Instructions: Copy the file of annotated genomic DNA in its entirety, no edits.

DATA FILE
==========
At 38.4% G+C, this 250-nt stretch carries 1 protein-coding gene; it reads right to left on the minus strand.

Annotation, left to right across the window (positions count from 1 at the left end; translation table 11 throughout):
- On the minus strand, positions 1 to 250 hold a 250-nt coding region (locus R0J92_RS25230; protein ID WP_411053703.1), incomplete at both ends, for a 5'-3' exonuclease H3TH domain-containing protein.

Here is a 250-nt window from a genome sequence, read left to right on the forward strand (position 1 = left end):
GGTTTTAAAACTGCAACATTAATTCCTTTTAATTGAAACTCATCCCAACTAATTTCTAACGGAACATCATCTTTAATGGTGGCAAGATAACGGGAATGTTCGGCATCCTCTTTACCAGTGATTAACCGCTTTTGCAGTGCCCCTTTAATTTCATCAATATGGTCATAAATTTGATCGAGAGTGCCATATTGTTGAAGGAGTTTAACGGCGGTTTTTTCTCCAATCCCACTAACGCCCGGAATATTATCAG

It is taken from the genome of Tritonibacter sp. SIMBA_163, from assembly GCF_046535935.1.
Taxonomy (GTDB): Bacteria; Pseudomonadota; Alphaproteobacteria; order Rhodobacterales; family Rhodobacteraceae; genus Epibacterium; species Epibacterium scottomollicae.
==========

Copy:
At 38.4% G+C, this 250-nt stretch carries 1 protein-coding gene; it reads right to left on the minus strand.

Annotation, left to right across the window (positions count from 1 at the left end; translation table 11 throughout):
- On the minus strand, positions 1 to 250 hold a 250-nt coding region (locus R0J92_RS25230; protein ID WP_411053703.1), incomplete at both ends, for a 5'-3' exonuclease H3TH domain-containing protein.

Here is a 250-nt window from a genome sequence, read left to right on the forward strand (position 1 = left end):
GGTTTTAAAACTGCAACATTAATTCCTTTTAATTGAAACTCATCCCAACTAATTTCTAACGGAACATCATCTTTAATGGTGGCAAGATAACGGGAATGTTCGGCATCCTCTTTACCAGTGATTAACCGCTTTTGCAGTGCCCCTTTAATTTCATCAATATGGTCATAAATTTGATCGAGAGTGCCATATTGTTGAAGGAGTTTAACGGCGGTTTTTTCTCCAATCCCACTAACGCCCGGAATATTATCAG

It is taken from the genome of Tritonibacter sp. SIMBA_163, from assembly GCF_046535935.1.
Taxonomy (GTDB): Bacteria; Pseudomonadota; Alphaproteobacteria; order Rhodobacterales; family Rhodobacteraceae; genus Epibacterium; species Epibacterium scottomollicae.